In the context of regional interactions, the interconnected nature of Chad, Libya, the United Arab Emirates (UAE), and Saudi Arabia is noteworthy. Libya's de facto division since the fall of Muammar Gaddafi in 2011 and the deepening international crisis with Haftar since 2014 have created a crisis belt from the Sahel to Sudan. In the current Sudanese civil war, this dimension is driving the crisis into a deadlock through the RSF's existing connections with Chad and Libya and the UAE's support, according to a report by the Sudanese Army to the UN Security Council. This situation also complicates Saudi Arabia's mediation efforts, along with those of the UAE, the US, and the UK, among the conflicting parties.

In recent months, the growing closeness of Russia and Iran with the Sudanese Armed Forces has  also been noteworthy. While Russia has been planning to establish a base at the Flamingo Naval Base on the Red Sea in Sudan since 2017, Iran is consolidating its influence by filling the vacuum in Sudan, where it has not been a prominent, influential actor for many years. Both actors provide security equipment to the legitimate government, the Sudanese army. Iran's provision of Unmanned Aerial Vehicles, in particular, highlights its role as a “security-contributing actor” in the Sudanese field.

The Deepening Humanitarian Crisis and the Responsibilities of the International Community
According to reports from the UN and other international organisations, the humanitarian crisis in Sudan has reached critical levels. In a country with a population of 50 million, 25 million people are struggling with acute food insecurity. Humanitarian efforts face significant obstacles due to the conflict; attacks on aid workers are increasing, and aid operations are inadequate. This situation alone necessitates international intervention to achieve an immediate ceasefire in Sudan.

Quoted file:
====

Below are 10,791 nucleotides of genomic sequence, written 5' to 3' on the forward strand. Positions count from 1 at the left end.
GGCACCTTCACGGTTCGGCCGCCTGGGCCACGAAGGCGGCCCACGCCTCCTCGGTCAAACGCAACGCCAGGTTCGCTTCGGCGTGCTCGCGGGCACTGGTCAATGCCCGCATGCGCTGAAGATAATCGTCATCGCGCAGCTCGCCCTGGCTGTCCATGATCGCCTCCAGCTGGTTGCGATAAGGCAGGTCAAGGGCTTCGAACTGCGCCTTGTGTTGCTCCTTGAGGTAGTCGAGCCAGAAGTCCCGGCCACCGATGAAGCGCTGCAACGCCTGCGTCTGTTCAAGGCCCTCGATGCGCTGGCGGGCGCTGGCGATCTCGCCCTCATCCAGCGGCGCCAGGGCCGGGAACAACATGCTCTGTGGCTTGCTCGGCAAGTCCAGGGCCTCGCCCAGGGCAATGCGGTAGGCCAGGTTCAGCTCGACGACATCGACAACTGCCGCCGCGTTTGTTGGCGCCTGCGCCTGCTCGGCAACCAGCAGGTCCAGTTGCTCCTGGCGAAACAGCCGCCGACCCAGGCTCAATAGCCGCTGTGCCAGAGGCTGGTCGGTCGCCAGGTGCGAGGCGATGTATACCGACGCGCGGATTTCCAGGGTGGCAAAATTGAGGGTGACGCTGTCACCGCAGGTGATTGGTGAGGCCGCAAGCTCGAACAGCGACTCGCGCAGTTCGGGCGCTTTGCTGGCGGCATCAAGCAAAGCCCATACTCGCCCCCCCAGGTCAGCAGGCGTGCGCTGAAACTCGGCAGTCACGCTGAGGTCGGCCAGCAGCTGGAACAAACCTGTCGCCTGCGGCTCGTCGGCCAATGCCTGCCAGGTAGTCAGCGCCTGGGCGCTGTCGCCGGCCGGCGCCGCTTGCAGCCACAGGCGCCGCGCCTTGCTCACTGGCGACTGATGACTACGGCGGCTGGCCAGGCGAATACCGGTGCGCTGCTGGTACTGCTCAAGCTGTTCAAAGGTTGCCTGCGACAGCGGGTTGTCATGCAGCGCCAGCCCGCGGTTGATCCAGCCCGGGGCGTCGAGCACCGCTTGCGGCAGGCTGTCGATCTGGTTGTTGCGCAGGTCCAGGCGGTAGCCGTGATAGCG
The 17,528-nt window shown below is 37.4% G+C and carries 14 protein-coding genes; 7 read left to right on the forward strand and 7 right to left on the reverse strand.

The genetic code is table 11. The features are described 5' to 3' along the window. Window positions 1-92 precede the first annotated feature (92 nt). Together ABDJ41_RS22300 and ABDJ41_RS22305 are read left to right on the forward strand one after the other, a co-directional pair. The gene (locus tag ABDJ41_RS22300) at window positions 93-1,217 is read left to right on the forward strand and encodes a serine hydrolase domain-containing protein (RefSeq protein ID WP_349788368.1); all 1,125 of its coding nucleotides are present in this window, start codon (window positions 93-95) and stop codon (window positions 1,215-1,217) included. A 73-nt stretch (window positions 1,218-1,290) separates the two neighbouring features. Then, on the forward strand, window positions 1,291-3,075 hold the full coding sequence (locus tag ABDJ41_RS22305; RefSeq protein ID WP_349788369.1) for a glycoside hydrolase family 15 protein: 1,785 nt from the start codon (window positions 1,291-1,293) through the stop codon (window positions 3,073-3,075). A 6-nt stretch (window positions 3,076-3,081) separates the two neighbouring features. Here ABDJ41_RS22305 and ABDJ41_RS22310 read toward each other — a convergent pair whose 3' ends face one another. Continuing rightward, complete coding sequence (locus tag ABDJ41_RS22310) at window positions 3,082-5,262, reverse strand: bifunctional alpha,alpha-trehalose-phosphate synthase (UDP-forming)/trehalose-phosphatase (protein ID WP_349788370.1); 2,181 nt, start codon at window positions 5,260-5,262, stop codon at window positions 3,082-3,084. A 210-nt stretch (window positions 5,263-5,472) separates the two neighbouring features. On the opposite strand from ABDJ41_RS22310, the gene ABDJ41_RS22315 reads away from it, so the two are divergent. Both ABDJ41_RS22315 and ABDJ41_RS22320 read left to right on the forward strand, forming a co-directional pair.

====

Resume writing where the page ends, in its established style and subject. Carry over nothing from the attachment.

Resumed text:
The international community must undertake urgent and coordinated intervention to alleviate the humanitarian crisis in Sudan. Diplomatic pressure should be increased to ensure a ceasefire between the conflicting parties and the unhindered delivery of humanitarian aid. Additionally, more financial support is needed to meet the UN's $2.7 billion humanitarian aid appeal, and logistical support should be provided for aid operations. International actors should develop a coherent strategy to support the peace process in Sudan and ensure long-term stability.

In conclusion, the civil war in Sudan constitutes a severe crisis that disrupts regional and global balance. Sudan's strategic location and natural resources extend the conflict's effects beyond regional actors to impact the international system. Considering its effects on Egypt, Ethiopia, South Sudan, and other regional countries, ensuring stability in Sudan is vital not only for the country but for the entire region and beyond. The international community must fulfil its responsibility towards Sudan and take concrete steps without further delay, providing urgent humanitarian aid, increasing diplomatic pressure, and coordinating efforts for sustainable peace.

This opinion piece was published in Turkish on June 29, 2024, on the Sabah Perspective website under the title “Gölgede Kalan İç Savaş: Sudan”